Want innovation…? Don’t get comfortable is part of the Free eBook: How to beat the digital disrupters at their own game
“… But, we’ve always done it this way…”
Most large organizations have pockets of motivated, intrapreneurial, can-do people, who have a clear vision of how things could be done better, and the drive and will to make it happen. The problem is that most large organizations also have a much bigger population of people – usually managers who have worked their way up – who are comfortable doing things in a certain way. These people are often far happier to keep doing those same things until they retire, rather than embrace new and radically different ways of working – especially if there’s a risk that those new ways may put them out of a job.
If the organization has no strategy for innovation, and no senior executive commitment to it, the enthusiasm of the motivated group will almost certainly be crushed by the inertia of the “we’ve always done it this way” contingent. If someone proposes an idea for a new customer-facing application, for example, and the response is to propose a 12-month feasibility study followed by a 12-month IT procurement process, the spark of innovative thinking is quickly extinguished. And if the project does go ahead after due process has been followed, it’s almost certainly already obsolete by the time it’s completed.
“While 75% of large companies judge themselves as sufficiently entrepreneurial, 75% of those entrepreneurs who previously worked at large companies left because they did not feel they could be entrepreneurial there.” Harnessing the Power of Entrepreneurs to Open Innovation
How to fix it
Once the innovation strategy is in place, organizations must create an environment in which intellectual curiosity, challenging of the status quo and experimentation are actively encouraged, at all levels. This doesn’t just mean giving the natural intrapreneurs the time and tools to test out their ideas (although that is critical). It means encouraging and enabling everyone to participate in designing the future of the organization.
That means putting in place an organization-wide framework to enable innovation to happen, and changing entrenched mindsets by actively including them in innovation efforts and discussions. Not many traditional organizations are equipped to drive this kind of all-pervasive approach themselves, so partnering with experts that can teach everyone how to innovate is almost certainly the surest way to success.
“We don’t expect someone without training to build a discounted cash flow model or develop a marketing segmentation. So why do we expect our colleagues and leaders to suddenly manifest an ability to innovate? Like any other business function or discipline, innovation has tradecraft that we can learn, practice and hone.” Forbes, You’re Doing Innovation Wrong
Find out how to let innovation flourish in our free eBook:
How to beat the digital disrupters at their own game
Innovation in action: Thomas Cook Group
Everyone could feel the customer pain, nobody could help
Thomas Cook Group wanted to reduce the time taken to resolve customer complaints since its previous complaint-handling processes were siloed by different systems and processes. The result was a lack of communication, long times to resolution and overall customer frustration.
These problems didn’t just affect customers. Staff on the ground at Thomas Cook resorts also felt the pain as the existing processes did not empower them to resolve customer issues on the spot.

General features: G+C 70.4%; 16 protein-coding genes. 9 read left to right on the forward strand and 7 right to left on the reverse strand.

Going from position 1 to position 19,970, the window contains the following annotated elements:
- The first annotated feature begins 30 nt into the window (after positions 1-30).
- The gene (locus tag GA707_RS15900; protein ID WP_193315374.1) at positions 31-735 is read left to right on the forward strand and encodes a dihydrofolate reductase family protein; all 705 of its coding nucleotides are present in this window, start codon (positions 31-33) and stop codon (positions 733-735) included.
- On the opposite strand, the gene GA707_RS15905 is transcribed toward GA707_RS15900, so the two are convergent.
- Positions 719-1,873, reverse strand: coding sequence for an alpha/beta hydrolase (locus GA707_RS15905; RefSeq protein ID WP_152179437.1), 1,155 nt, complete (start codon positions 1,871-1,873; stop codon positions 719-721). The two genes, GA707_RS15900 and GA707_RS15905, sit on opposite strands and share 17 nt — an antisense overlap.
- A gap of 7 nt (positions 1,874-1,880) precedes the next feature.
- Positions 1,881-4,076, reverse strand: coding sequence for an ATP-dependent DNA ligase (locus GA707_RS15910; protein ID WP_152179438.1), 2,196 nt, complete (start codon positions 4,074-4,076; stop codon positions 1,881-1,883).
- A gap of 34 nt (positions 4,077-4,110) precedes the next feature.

A mean, lean, test & learn machine
David Spickett, Thomas Cook’s Head of Lean, led a lean startup project (that he called a “test and learn” approach), to quickly design a new, web-based complaint-handling app that resort staff could use on mobile devices, to address customer issues swiftly on the day they arose.
To ensure the app met the needs of resort reps and customer services staff, Thomas Cook built a working prototype quickly, allowing focus groups comprised of real users to trial the system and provide their feedback – fast.
The app incorporated a “system feedback” button to enable users to provide their improvement suggestions directly into the app itself. And because it was built with a Low-code tool, any feedback received could be actioned quickly without hand-offs or delays for programming.
MVP to Enterprise, immediately
Applications built in MATS are having a major impact. The test and learn approach was a huge success, enabling David’s team to prove the business case in a single resort pilot, without significant upfront investment and avoiding a projected 12-month IT delay. Average complaint resolution time dropped from 28 days to less than seven.
The proven and refined app was then immediately rolled out to all 92 resorts. So now the majority of issues are fully resolved before a customer travels home, meaning better holidays and happier customers, and far less workload for back-office customer relations staff.
“This was probably the fastest process and systems improvement project we’ve seen in the business.” David Spickett, Head of Lean, Thomas Cook Group
Accelerate digital innovation with Low-code
One of the most fruitful things you can do to accelerate digital innovation in your organization, and to enable everyone to participate in it, is to invest in a Low-code development platform, one which is designed to enable technical and non-technical staff alike to quickly test out ideas for new applications or automated processes.
You can easily design new processes, quickly build a prototype, test it with a group of end users, then build a proper, working, enterprise-ready application based on their feedback. And all in just days, and without needing an army of digital programmers.
With MATS, as with the Thomas Cook example above has shown, even the most traditional organizations can innovate fast – often faster than the startups nipping at their heels.